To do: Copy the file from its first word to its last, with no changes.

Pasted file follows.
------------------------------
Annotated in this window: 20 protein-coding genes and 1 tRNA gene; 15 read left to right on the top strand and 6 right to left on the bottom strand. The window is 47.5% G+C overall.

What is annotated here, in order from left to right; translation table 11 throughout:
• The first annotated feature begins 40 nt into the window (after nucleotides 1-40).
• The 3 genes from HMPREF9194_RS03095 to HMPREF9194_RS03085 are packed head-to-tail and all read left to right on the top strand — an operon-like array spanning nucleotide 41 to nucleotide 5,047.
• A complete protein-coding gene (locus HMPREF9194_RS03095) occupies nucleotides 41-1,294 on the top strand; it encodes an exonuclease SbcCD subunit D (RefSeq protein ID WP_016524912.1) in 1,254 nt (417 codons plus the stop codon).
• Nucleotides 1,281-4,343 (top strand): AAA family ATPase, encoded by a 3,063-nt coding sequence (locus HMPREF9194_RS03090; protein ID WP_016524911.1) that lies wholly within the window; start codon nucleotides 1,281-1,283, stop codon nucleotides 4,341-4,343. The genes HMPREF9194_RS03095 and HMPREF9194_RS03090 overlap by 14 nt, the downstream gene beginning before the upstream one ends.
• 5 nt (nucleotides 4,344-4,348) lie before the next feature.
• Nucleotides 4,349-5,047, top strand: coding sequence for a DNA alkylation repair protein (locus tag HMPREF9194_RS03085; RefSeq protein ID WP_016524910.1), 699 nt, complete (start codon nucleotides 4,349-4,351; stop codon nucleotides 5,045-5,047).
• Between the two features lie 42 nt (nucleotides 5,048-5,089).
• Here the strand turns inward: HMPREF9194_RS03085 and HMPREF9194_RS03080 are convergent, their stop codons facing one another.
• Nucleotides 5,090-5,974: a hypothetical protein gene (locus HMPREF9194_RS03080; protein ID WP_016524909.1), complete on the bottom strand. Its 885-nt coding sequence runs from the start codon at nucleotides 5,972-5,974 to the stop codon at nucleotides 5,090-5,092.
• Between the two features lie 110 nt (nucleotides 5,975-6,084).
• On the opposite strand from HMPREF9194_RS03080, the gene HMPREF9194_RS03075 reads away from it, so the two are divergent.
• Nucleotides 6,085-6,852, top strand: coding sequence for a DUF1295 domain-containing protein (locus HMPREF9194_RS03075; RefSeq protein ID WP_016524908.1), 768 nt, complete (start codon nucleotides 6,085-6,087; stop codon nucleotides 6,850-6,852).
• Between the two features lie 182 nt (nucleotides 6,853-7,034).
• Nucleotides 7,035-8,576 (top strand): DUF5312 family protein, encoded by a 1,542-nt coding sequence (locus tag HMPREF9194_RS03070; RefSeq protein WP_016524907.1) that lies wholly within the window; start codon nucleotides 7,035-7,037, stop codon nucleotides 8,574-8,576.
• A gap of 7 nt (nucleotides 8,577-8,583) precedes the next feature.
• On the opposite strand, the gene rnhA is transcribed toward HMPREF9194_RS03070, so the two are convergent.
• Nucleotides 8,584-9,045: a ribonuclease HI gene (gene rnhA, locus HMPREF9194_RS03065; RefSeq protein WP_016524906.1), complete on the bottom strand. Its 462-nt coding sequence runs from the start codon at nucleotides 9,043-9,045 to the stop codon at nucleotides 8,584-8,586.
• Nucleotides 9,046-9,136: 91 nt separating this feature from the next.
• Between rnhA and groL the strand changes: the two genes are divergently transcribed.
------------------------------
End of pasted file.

Annotated in this window: 20 protein-coding genes and 1 tRNA gene; 15 read left to right on the top strand and 6 right to left on the bottom strand. The window is 47.5% G+C overall.

What is annotated here, in order from left to right; translation table 11 throughout:
• The first annotated feature begins 40 nt into the window (after nucleotides 1-40).
• The 3 genes from HMPREF9194_RS03095 to HMPREF9194_RS03085 are packed head-to-tail and all read left to right on the top strand — an operon-like array spanning nucleotide 41 to nucleotide 5,047.
• A complete protein-coding gene (locus HMPREF9194_RS03095) occupies nucleotides 41-1,294 on the top strand; it encodes an exonuclease SbcCD subunit D (RefSeq protein ID WP_016524912.1) in 1,254 nt (417 codons plus the stop codon).
• Nucleotides 1,281-4,343 (top strand): AAA family ATPase, encoded by a 3,063-nt coding sequence (locus HMPREF9194_RS03090; protein ID WP_016524911.1) that lies wholly within the window; start codon nucleotides 1,281-1,283, stop codon nucleotides 4,341-4,343. The genes HMPREF9194_RS03095 and HMPREF9194_RS03090 overlap by 14 nt, the downstream gene beginning before the upstream one ends.
• 5 nt (nucleotides 4,344-4,348) lie before the next feature.
• Nucleotides 4,349-5,047, top strand: coding sequence for a DNA alkylation repair protein (locus tag HMPREF9194_RS03085; RefSeq protein ID WP_016524910.1), 699 nt, complete (start codon nucleotides 4,349-4,351; stop codon nucleotides 5,045-5,047).
• Between the two features lie 42 nt (nucleotides 5,048-5,089).
• Here the strand turns inward: HMPREF9194_RS03085 and HMPREF9194_RS03080 are convergent, their stop codons facing one another.
• Nucleotides 5,090-5,974: a hypothetical protein gene (locus HMPREF9194_RS03080; protein ID WP_016524909.1), complete on the bottom strand. Its 885-nt coding sequence runs from the start codon at nucleotides 5,972-5,974 to the stop codon at nucleotides 5,090-5,092.
• Between the two features lie 110 nt (nucleotides 5,975-6,084).
• On the opposite strand from HMPREF9194_RS03080, the gene HMPREF9194_RS03075 reads away from it, so the two are divergent.
• Nucleotides 6,085-6,852, top strand: coding sequence for a DUF1295 domain-containing protein (locus HMPREF9194_RS03075; RefSeq protein ID WP_016524908.1), 768 nt, complete (start codon nucleotides 6,085-6,087; stop codon nucleotides 6,850-6,852).
• Between the two features lie 182 nt (nucleotides 6,853-7,034).
• Nucleotides 7,035-8,576 (top strand): DUF5312 family protein, encoded by a 1,542-nt coding sequence (locus tag HMPREF9194_RS03070; RefSeq protein WP_016524907.1) that lies wholly within the window; start codon nucleotides 7,035-7,037, stop codon nucleotides 8,574-8,576.
• A gap of 7 nt (nucleotides 8,577-8,583) precedes the next feature.
• On the opposite strand, the gene rnhA is transcribed toward HMPREF9194_RS03070, so the two are convergent.
• Nucleotides 8,584-9,045: a ribonuclease HI gene (gene rnhA, locus HMPREF9194_RS03065; RefSeq protein WP_016524906.1), complete on the bottom strand. Its 462-nt coding sequence runs from the start codon at nucleotides 9,043-9,045 to the stop codon at nucleotides 8,584-8,586.
• Nucleotides 9,046-9,136: 91 nt separating this feature from the next.
• Between rnhA and groL the strand changes: the two genes are divergently transcribed.